With the year slowly getting near its end and while smartphones keep stealing the main show in the IT world, here and there several apparently minor aspects of the technology still manage to grab a good share of the audience attention.
First and most significant perhaps is the USB3.0 interface. More than five times faster to transfer data than the standard USB2.0 we have been accustomed to after all these years, USB3.0 is a feature which benefits can directly be felt by all those who move and copy large amounts of data, audiovisual files, high definition photos and so forth.
Some three months ago, in this very column, I wrote that USB3.0, despite its undisputable technical superiority, had been slow at penetrating the market in any noteworthy manner and had not been widely adopted. Today I stand corrected. The fast interface is now found on most new laptops, on Intel’s motherboards for desktop machines and on a very large range of external hard disks.
Most computer stores and malls in Amman now sell external USB3.0 hard disks. One of the most popular of these consumer electronic megastores offers 500GB high performance USB3.0 disks for as little as JD60. The trend is strongly moving forward and is irreversible.
It is interesting to notice that USB3.0 external devices are encouraging computer manufacturers to integrate the fast interface in their machines, while at the same time the fact that more and more computers come fitted with USB3.0 is pushing makers of external devices and accessories to design more products that precisely work well with USB3.0. It is some kind of chain reaction. Curiously sales of USB3.0 flash drives are not on a par with sales of hard disks with the same interface.
Another not-so-new product that seems to be picking up speed recently is the SSD, the solid state disk, a device that is lightly fast for it has no moving parts. Price per gigabyte is going down and manufacturers of laptops are now integrating SSDs in their new models instead of mechanical drives. The price is still three times higher than equivalent capacity mechanical hard disks but this is an improvement compared to 10 months ago when it was much more expensive.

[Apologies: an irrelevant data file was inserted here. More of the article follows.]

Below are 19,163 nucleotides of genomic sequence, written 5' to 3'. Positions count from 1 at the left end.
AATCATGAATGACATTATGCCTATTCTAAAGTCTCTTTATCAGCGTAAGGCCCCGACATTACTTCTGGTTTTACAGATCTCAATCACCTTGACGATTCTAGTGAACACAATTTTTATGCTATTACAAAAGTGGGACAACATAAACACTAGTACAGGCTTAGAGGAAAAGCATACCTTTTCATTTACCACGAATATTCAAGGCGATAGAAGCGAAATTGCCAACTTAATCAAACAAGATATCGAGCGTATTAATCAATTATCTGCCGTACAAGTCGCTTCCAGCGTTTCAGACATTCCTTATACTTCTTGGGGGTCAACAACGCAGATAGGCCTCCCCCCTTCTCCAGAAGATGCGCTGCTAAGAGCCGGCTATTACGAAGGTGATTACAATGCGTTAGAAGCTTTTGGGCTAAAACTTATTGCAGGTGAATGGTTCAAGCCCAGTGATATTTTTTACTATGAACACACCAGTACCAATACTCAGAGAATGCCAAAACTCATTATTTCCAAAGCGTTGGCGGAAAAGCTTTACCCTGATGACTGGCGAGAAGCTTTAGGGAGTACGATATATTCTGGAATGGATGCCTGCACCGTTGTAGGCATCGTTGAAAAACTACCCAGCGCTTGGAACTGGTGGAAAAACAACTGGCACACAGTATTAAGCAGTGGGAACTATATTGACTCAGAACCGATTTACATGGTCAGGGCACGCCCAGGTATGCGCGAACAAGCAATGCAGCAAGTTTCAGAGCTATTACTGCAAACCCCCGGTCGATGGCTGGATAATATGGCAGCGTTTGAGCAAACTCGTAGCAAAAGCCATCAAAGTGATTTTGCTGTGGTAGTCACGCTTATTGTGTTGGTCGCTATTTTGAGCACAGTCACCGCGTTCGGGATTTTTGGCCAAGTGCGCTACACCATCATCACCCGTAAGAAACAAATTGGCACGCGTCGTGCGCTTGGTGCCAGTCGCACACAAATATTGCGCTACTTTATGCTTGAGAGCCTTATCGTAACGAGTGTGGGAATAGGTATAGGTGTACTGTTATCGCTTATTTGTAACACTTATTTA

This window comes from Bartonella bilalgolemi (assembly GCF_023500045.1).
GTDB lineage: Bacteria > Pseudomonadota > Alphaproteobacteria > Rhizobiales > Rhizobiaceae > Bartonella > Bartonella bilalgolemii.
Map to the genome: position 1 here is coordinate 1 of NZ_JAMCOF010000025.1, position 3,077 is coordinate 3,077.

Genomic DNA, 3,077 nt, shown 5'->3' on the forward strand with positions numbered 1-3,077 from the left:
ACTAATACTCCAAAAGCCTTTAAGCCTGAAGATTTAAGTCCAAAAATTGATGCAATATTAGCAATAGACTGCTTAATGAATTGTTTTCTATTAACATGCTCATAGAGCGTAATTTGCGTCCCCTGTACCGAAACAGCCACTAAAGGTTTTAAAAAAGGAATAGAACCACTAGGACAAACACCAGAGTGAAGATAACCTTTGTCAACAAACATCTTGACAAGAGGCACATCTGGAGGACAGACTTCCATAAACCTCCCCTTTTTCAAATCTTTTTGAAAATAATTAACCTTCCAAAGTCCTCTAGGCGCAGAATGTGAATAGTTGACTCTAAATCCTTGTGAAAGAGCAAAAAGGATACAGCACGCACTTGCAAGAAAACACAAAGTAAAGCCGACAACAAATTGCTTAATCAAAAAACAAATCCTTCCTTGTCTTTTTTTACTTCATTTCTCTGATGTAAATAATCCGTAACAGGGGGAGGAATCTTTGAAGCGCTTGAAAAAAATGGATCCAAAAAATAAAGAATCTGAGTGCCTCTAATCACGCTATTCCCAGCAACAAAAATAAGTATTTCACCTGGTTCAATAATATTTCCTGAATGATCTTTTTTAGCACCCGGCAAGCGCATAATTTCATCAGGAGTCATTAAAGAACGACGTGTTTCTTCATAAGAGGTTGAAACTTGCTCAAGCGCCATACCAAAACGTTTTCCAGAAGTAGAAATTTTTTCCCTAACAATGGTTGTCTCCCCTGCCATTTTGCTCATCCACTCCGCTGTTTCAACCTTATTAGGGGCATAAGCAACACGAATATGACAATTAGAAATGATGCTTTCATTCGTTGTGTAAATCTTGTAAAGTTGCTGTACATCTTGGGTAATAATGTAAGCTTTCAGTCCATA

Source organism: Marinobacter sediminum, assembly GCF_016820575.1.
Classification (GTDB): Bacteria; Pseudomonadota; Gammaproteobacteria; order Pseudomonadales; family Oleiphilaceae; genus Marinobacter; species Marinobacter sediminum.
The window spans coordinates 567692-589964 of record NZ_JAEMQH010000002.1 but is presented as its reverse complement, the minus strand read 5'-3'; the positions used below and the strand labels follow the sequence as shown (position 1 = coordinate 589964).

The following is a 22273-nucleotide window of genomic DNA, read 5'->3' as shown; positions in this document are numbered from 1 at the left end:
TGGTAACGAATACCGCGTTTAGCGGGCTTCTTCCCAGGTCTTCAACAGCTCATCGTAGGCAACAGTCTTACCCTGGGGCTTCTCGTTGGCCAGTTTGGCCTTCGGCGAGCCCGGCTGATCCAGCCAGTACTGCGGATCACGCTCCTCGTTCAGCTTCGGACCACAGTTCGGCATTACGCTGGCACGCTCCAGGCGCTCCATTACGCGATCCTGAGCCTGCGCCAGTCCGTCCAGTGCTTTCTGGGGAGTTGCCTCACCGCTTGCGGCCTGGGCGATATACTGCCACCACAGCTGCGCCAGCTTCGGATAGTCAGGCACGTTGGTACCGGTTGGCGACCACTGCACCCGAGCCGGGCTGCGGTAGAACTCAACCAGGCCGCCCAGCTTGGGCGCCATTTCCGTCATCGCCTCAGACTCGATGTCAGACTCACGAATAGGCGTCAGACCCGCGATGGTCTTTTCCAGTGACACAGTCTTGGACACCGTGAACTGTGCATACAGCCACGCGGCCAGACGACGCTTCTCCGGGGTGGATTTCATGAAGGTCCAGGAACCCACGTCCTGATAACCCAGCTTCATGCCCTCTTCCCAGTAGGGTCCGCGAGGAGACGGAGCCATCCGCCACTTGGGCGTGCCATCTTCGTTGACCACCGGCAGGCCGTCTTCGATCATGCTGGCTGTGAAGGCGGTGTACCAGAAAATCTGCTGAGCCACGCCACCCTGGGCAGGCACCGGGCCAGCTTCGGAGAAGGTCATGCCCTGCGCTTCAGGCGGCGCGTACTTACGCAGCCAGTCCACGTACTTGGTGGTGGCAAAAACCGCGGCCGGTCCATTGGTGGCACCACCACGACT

SSDs have received mixed reviews. The speed and performance are what make the product so attractive. Users say that loading software, starting applications and doing data search are virtually instant — no wait time at all. However many complain of increased heat dissipation and reduced battery life in laptops fitted with SSDs.
With the widespread existence of smartphones and their enhanced networking capability, one of the most powerful computer media players, J River’s Media Centre, now offers mind-blowing music and video playability and flexibility, all controlled in the palm of your hand with a smartphone. Gizmo is the name of the company’s software app that you can install on your intelligent mobile phone for unprecedented, smooth remote control.
Once you have done that you can search for music, photos or videos as surely as if you were sitting before your computer. You can then decide to play the digital media contents on the smartphone, on the computer or on your TV, provided of course you have equipped it with cabled or wireless networking. The volume button of your smartphone serves as the volume button for the music even if it’s playing back on the computer in the living room.
In the realm of cloud storage, DropBox is confirming its excellent position. The 2GB of online free storage usually offered by the company is suddenly boosted up to 50GB if you happen to be the lucky owner of the new Samsung Galaxy S3 smartphone. Well, for two years only, says the company! By then I assume that renting 50GB space in the cloud will cost almost nothing if you really have to pay for it.
DropBox has an edge for it is simple, fast, fool proof and ensures unprecedented uptime, an essential aspect for an online storage service.
Microsoft doesn’t want to be left out of the novelty show. The guys in Redmond now have a new Windows and a new Office, even if this does not necessarily make everyone happy, if only for the reluctance to change. Windows 8 is already selling and Office 2013 has just been announced. If they make the headlines, it is much too early to say anything about the two products except that everybody’s curious to see what they will do for us.